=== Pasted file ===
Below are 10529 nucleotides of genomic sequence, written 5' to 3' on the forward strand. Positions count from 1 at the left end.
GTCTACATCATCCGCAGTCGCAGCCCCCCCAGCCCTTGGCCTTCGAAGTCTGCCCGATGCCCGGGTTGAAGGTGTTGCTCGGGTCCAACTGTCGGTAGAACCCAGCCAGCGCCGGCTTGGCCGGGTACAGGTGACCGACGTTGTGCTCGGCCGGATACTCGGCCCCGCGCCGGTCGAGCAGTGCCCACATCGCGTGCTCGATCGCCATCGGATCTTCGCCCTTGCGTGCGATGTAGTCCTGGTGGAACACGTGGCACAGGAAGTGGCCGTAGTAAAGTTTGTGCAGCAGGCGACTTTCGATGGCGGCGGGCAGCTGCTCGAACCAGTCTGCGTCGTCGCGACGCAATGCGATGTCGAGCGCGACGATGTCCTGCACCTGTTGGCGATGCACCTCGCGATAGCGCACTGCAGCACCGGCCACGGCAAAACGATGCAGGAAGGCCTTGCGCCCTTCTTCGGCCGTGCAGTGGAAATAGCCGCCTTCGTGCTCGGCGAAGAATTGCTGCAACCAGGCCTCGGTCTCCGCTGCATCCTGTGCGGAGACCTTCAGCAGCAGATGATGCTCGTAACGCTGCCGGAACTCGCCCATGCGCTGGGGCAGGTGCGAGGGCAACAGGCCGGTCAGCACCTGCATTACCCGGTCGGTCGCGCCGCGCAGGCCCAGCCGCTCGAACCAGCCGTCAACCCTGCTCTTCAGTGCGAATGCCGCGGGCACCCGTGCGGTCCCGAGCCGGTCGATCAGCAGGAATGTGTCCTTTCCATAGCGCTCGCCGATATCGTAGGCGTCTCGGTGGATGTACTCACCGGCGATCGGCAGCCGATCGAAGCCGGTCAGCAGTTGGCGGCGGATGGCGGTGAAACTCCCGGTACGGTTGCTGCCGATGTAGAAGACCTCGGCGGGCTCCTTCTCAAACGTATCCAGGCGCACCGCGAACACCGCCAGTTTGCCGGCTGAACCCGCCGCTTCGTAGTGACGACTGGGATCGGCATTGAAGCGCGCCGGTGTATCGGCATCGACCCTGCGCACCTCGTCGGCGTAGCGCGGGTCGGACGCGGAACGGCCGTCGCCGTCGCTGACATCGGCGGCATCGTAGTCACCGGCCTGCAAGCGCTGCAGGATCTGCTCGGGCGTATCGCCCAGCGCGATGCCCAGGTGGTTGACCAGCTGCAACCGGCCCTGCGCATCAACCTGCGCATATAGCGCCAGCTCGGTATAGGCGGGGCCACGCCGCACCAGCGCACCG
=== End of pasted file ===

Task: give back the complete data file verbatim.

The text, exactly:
Below are 10529 nucleotides of genomic sequence, written 5' to 3' on the forward strand. Positions count from 1 at the left end.
GTCTACATCATCCGCAGTCGCAGCCCCCCCAGCCCTTGGCCTTCGAAGTCTGCCCGATGCCCGGGTTGAAGGTGTTGCTCGGGTCCAACTGTCGGTAGAACCCAGCCAGCGCCGGCTTGGCCGGGTACAGGTGACCGACGTTGTGCTCGGCCGGATACTCGGCCCCGCGCCGGTCGAGCAGTGCCCACATCGCGTGCTCGATCGCCATCGGATCTTCGCCCTTGCGTGCGATGTAGTCCTGGTGGAACACGTGGCACAGGAAGTGGCCGTAGTAAAGTTTGTGCAGCAGGCGACTTTCGATGGCGGCGGGCAGCTGCTCGAACCAGTCTGCGTCGTCGCGACGCAATGCGATGTCGAGCGCGACGATGTCCTGCACCTGTTGGCGATGCACCTCGCGATAGCGCACTGCAGCACCGGCCACGGCAAAACGATGCAGGAAGGCCTTGCGCCCTTCTTCGGCCGTGCAGTGGAAATAGCCGCCTTCGTGCTCGGCGAAGAATTGCTGCAACCAGGCCTCGGTCTCCGCTGCATCCTGTGCGGAGACCTTCAGCAGCAGATGATGCTCGTAACGCTGCCGGAACTCGCCCATGCGCTGGGGCAGGTGCGAGGGCAACAGGCCGGTCAGCACCTGCATTACCCGGTCGGTCGCGCCGCGCAGGCCCAGCCGCTCGAACCAGCCGTCAACCCTGCTCTTCAGTGCGAATGCCGCGGGCACCCGTGCGGTCCCGAGCCGGTCGATCAGCAGGAATGTGTCCTTTCCATAGCGCTCGCCGATATCGTAGGCGTCTCGGTGGATGTACTCACCGGCGATCGGCAGCCGATCGAAGCCGGTCAGCAGTTGGCGGCGGATGGCGGTGAAACTCCCGGTACGGTTGCTGCCGATGTAGAAGACCTCGGCGGGCTCCTTCTCAAACGTATCCAGGCGCACCGCGAACACCGCCAGTTTGCCGGCTGAACCCGCCGCTTCGTAGTGACGACTGGGATCGGCATTGAAGCGCGCCGGTGTATCGGCATCGACCCTGCGCACCTCGTCGGCGTAGCGCGGGTCGGACGCGGAACGGCCGTCGCCGTCGCTGACATCGGCGGCATCGTAGTCACCGGCCTGCAAGCGCTGCAGGATCTGCTCGGGCGTATCGCCCAGCGCGATGCCCAGGTGGTTGACCAGCTGCAACCGGCCCTGCGCATCAACCTGCGCATATAGCGCCAGCTCGGTATAGGCGGGGCCACGCCGCACCAGCGCACCG